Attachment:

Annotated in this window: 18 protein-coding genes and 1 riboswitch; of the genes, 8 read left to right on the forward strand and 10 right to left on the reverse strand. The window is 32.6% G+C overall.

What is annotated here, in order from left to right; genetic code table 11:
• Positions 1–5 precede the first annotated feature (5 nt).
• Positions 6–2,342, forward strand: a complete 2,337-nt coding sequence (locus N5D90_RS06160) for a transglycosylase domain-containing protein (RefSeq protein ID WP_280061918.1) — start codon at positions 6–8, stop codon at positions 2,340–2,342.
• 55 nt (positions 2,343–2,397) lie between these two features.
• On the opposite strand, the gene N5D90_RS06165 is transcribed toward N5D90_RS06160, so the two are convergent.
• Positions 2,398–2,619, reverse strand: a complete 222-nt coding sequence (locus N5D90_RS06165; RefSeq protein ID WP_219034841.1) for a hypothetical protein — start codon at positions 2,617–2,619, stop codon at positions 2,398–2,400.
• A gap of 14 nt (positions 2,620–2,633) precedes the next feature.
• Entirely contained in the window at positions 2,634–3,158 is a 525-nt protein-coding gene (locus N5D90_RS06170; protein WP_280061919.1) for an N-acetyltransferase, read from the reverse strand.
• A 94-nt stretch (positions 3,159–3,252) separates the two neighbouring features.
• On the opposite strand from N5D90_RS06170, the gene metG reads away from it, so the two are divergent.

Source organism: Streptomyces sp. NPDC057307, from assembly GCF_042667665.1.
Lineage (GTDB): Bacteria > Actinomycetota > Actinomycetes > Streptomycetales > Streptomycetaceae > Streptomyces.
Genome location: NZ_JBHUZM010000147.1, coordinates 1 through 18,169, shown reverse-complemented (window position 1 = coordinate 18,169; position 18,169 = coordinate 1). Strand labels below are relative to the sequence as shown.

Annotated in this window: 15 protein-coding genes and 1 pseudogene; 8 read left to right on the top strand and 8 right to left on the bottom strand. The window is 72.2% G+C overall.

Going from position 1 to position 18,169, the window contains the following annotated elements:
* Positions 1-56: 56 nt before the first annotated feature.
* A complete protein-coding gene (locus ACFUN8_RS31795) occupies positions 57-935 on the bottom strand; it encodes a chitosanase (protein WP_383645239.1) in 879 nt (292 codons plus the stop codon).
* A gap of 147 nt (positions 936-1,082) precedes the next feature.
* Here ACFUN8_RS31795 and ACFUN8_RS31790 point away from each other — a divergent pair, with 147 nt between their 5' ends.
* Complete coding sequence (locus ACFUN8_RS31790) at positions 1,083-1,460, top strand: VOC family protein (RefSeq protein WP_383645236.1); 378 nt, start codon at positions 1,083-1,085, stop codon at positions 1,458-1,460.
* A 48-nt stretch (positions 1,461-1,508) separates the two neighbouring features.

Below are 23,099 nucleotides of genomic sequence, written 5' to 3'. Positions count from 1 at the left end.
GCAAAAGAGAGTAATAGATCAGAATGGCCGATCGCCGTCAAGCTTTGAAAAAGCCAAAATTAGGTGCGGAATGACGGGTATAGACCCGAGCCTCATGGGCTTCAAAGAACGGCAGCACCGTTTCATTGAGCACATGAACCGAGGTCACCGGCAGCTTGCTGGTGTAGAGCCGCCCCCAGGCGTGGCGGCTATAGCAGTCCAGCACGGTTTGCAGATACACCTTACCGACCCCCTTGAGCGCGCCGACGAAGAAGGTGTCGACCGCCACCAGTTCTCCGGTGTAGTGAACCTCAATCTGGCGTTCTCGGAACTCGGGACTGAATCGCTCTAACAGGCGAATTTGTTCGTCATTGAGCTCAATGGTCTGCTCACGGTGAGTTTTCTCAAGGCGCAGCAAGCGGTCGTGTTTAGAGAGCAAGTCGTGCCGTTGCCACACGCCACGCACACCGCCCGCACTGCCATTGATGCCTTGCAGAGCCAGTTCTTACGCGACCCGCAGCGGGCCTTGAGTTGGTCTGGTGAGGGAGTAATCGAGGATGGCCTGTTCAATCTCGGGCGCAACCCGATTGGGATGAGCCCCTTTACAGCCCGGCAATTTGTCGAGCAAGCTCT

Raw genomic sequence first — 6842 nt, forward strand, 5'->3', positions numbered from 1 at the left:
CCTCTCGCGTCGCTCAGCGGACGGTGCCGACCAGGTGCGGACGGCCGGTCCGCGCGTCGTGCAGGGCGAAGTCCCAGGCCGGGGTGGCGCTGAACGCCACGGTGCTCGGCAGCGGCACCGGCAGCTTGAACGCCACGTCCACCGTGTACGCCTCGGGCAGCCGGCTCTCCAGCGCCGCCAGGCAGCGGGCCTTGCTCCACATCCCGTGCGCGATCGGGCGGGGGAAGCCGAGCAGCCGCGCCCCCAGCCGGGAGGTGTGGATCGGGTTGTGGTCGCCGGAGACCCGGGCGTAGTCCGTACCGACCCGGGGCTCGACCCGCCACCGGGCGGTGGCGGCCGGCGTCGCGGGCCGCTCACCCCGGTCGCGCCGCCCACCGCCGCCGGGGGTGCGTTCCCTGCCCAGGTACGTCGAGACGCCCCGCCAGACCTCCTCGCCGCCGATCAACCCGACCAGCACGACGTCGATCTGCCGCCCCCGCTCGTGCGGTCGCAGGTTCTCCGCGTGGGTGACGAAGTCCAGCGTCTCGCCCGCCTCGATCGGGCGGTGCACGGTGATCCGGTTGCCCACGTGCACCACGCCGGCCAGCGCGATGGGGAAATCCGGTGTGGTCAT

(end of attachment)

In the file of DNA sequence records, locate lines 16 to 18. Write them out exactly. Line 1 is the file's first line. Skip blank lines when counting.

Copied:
Going from position 1 to position 18,169, the window contains the following annotated elements:
* Positions 1-56: 56 nt before the first annotated feature.
* A complete protein-coding gene (locus ACFUN8_RS31795) occupies positions 57-935 on the bottom strand; it encodes a chitosanase (protein WP_383645239.1) in 879 nt (292 codons plus the stop codon).